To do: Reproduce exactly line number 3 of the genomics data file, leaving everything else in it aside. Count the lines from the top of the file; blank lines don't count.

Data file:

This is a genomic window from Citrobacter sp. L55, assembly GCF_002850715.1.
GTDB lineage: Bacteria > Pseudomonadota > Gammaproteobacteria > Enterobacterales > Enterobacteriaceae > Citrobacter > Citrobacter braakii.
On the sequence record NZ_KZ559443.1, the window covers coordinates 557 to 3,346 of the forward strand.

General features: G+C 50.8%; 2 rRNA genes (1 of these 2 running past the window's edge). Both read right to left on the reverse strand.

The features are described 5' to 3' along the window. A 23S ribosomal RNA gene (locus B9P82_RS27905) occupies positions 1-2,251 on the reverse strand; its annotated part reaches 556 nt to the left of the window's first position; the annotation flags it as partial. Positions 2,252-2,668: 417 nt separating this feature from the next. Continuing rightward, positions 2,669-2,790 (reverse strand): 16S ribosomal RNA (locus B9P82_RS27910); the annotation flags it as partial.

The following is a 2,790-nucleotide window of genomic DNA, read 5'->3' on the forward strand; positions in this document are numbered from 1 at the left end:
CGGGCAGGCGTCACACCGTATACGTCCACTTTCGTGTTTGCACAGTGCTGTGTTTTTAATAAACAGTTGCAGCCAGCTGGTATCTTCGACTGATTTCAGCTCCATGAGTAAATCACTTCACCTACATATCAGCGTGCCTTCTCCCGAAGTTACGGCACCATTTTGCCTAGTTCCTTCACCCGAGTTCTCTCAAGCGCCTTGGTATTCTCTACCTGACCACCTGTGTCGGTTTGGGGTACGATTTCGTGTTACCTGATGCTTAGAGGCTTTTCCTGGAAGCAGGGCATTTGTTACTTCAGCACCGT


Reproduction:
On the sequence record NZ_KZ559443.1, the window covers coordinates 557 to 3,346 of the forward strand.